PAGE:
Posts for tag: tooth loss
Tooth loss is a problem that affects many seniors—and since May is Older Americans Month, this is a good time to talk about it. Did you know that more than a quarter of adults over age 75 have lost all of their natural teeth? This not only affects their quality of life but poses a significant health risk.
According to a study in The Journal of Prosthodontics, significant tooth loss is associated with increased risk for malnutrition—and also for obesity. If this seems like a contradiction, consider that when you have few or no teeth, it’s much easier to eat soft, starchy foods of little nutritional value than it is to eat nutritious fresh fruits and vegetables. If all of your teeth are missing, it’s especially critical to replace them as soon as possible.
There are several ways to replace a full set of missing teeth, including removable dentures, overdentures, and fixed dentures:
Removable dentures are the classic replacement teeth that you put in during the day and take out at night. (However, if you suffer from sleep apnea, research has found that keeping dentures in at night may help keep the airway open, so if you have this condition, be sure to mention it to your doctor and dentist it). Dentures have come a long way in terms of how convincing they look, but they still have some disadvantages: For one thing, they take some getting used to—particularly while eating. Also, wearing removable dentures can slowly wear away the bone that they rest on. As that bone gradually shrinks over time, the dentures cease to fit well and require periodic adjustment (re-lining) or a remake.
Overdentures are removable dentures that attach onto a few strategically placed dental implants, which are small titanium posts placed in the bone beneath your gums. Strong and secure, implants prevent the denture from slipping when you wear it. Implants also slow the rate of bone loss mentioned above, which should allow the denture to fit better over a longer period of time. The ability to maintain hygiene is easier because you can remove them for cleaning.
Fixed implant-supported dentures are designed to stay in your mouth all the time, and are the closest thing to having your natural teeth back. An entire row of fixed (non-removable) replacement teeth can usually be held in place by 4-6 dental implants. Dental implant surgery is an in-office procedure performed with the type of anesthesia that’s right for you. After implants have been placed and have integrated with your jaw bone—generally after a few months—you can enjoy all of your favorite foods again without worry or embarrassment.
If you would like more information about tooth-replacement options, please contact us or schedule an appointment for a consultation. You can also learn more by reading the Dear Doctor magazine articles “Overdentures & Fixed Dentures” and “Removable Full Dentures.”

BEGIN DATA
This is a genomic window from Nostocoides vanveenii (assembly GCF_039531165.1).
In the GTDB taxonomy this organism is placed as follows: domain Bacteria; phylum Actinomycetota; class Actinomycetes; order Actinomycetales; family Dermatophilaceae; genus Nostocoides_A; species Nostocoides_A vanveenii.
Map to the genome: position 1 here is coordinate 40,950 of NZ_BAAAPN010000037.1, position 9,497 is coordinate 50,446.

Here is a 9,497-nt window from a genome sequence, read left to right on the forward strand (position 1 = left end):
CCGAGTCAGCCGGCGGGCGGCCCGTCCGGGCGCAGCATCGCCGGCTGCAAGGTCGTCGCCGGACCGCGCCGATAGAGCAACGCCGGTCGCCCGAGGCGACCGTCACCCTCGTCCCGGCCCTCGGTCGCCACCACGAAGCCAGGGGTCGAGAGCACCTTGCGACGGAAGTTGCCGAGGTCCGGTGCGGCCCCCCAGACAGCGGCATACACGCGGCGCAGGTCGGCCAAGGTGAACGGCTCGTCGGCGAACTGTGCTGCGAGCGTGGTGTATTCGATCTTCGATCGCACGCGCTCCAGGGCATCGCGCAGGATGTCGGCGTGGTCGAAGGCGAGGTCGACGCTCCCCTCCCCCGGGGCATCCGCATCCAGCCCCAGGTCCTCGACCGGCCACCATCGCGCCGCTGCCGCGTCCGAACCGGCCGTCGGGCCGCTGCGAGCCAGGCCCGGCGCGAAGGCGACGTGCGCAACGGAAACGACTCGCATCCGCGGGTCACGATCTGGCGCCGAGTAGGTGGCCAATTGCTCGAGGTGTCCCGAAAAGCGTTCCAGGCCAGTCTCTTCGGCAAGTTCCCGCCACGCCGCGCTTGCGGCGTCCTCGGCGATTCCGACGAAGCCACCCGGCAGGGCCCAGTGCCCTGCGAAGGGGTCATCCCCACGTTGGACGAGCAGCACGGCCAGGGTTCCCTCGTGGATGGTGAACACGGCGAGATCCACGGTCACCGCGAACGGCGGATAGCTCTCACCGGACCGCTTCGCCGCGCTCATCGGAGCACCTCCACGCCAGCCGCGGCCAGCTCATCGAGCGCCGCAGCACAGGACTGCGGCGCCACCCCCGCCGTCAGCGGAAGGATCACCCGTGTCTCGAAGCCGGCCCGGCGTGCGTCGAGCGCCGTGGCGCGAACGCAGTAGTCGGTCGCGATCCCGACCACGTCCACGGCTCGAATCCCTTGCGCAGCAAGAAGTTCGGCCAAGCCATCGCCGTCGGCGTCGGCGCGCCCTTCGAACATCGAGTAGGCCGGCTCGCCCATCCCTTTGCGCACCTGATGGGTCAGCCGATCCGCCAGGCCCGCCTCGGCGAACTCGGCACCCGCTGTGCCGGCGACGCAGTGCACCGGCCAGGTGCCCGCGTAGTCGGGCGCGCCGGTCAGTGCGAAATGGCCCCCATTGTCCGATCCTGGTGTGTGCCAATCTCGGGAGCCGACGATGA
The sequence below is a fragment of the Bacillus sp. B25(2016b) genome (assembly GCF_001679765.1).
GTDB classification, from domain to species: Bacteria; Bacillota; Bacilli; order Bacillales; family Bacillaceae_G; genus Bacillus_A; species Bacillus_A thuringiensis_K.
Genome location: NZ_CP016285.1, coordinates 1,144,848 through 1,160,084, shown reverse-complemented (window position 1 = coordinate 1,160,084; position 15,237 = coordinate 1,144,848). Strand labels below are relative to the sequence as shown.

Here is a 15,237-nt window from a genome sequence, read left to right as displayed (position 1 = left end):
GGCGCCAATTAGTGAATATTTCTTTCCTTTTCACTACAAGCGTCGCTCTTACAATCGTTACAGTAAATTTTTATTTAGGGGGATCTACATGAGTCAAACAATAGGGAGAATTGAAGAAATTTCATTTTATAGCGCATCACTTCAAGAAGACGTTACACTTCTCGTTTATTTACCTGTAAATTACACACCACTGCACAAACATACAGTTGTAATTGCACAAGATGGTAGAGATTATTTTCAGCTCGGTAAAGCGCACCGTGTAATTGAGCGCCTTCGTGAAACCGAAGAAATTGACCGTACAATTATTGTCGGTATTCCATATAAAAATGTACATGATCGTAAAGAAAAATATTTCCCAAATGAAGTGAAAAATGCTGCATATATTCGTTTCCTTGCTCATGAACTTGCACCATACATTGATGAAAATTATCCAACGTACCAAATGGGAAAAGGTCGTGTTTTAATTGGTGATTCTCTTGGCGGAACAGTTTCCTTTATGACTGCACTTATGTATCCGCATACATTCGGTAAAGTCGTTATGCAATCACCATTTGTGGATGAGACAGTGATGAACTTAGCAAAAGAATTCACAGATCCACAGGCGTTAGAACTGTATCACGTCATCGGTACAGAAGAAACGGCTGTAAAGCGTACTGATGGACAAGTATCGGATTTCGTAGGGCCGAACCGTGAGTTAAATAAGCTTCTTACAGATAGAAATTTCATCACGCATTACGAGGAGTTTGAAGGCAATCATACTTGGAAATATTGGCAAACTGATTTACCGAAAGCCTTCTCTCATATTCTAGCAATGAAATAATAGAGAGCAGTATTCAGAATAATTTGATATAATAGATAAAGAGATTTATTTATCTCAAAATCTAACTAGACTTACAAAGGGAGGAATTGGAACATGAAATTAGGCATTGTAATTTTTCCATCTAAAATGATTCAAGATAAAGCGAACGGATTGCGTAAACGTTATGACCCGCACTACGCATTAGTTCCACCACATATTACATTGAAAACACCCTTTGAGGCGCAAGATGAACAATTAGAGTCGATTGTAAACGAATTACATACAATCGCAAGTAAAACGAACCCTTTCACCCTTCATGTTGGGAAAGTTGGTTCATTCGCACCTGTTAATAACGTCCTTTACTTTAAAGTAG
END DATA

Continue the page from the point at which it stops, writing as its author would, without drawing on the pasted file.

Although your teeth feel as if they’re rigidly set in the jawbone, they’re actually capable of movement. In fact, dynamic tooth movement is an essential mechanism in good dental function — it allows your teeth to adapt to changes brought on by age and other factors.
The periodontal ligament is a key component in this mechanism. This elastic tissue actually holds the teeth to the bone through tiny fibers that attach to the tooth root on one side of the ligament and to the jawbone on the other. The teeth move within the ligament to maintain contact with both adjacent and opposing teeth in response to changes like the normal wear that occurs due to aging.
This is a primary reason why a missing tooth should be replaced by an artificial one as soon as possible. Because of the tendency just described, teeth next to the space left by the missing tooth will begin to move (or drift) into the space at an accelerated rate. The end result is teeth out of their normal position and range, which could seriously disrupt their normal function as well as adversely affect your appearance.
This is especially important for back teeth. Because they’re not easily visible to others when we open our mouths, many people will forgo replacement when they’re lost. But missing back teeth can set off a chain reaction of movement that could eventually hinder jaw function.
The best option for a tooth replacement is a dental implant. Life-like and durable, dental implants encourage bone growth at the implant site and adjacent teeth will respond to it as they would a natural tooth. If an implant isn’t feasible, then a fixed bridge is also a viable replacement option that will prevent drift. As a result, tooth movement should continue normally with no adverse effects on function.
If you’ve lost teeth or are about to undergo tooth extraction, it’s in your other teeth’s best interest to consider a permanent replacement. A new implant or bridge will vastly improve your smile and prevent more serious problems in the future.
If you would like more information on the importance of teeth replacement, please contact us or schedule an appointment for a consultation. You can also learn more about this topic by reading the Dear Doctor magazine article “Replacing Back Teeth.”